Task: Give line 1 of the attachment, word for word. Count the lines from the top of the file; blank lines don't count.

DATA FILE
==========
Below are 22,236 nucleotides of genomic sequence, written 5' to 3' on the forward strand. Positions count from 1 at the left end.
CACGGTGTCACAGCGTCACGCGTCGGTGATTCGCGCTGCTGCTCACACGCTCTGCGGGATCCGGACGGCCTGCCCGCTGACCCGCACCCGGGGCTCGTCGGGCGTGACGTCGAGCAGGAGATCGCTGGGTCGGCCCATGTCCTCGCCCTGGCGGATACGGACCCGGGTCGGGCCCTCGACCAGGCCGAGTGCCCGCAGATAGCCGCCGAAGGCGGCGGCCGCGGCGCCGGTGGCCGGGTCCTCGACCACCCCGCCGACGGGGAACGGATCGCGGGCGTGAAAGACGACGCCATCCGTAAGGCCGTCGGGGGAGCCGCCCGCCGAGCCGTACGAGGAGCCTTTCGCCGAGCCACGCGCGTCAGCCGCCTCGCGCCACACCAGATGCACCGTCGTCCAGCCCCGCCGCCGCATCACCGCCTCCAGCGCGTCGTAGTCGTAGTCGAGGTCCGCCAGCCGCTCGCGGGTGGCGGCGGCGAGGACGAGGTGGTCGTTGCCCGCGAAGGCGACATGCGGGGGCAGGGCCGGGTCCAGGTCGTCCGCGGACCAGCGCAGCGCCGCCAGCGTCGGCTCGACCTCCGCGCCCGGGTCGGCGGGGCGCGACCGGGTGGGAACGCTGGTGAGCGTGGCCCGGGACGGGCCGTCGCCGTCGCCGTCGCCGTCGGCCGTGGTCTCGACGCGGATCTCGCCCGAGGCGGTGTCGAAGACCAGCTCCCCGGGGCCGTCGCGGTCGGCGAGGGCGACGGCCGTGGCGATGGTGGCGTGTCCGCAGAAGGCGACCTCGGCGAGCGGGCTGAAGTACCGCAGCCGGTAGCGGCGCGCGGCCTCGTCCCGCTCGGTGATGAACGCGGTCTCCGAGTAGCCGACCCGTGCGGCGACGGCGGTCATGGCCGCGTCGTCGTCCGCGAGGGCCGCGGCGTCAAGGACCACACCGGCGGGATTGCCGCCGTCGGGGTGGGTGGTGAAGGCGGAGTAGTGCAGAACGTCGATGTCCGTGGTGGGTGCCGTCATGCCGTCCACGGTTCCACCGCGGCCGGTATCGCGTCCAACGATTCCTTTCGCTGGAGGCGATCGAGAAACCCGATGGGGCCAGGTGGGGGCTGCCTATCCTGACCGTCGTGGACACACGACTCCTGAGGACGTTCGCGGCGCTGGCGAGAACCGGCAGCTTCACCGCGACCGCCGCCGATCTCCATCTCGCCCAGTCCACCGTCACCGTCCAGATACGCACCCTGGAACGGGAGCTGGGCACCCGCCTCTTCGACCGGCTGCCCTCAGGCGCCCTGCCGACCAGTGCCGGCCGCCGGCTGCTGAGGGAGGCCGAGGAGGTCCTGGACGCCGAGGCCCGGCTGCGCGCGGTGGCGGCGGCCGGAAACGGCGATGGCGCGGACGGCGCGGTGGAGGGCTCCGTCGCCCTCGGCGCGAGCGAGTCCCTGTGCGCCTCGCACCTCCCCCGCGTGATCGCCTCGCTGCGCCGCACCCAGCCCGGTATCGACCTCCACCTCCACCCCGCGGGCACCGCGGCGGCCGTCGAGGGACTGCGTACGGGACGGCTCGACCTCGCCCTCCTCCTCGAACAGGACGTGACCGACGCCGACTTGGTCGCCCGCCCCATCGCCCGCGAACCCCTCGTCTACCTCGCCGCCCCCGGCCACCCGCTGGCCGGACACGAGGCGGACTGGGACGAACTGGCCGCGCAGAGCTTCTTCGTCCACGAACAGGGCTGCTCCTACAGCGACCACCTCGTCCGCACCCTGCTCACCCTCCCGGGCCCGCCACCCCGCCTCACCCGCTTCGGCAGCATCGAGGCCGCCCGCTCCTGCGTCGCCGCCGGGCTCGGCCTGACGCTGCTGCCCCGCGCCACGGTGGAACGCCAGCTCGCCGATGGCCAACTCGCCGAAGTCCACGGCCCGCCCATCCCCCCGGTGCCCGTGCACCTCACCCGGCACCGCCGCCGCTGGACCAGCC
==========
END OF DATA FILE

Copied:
Below are 22,236 nucleotides of genomic sequence, written 5' to 3' on the forward strand. Positions count from 1 at the left end.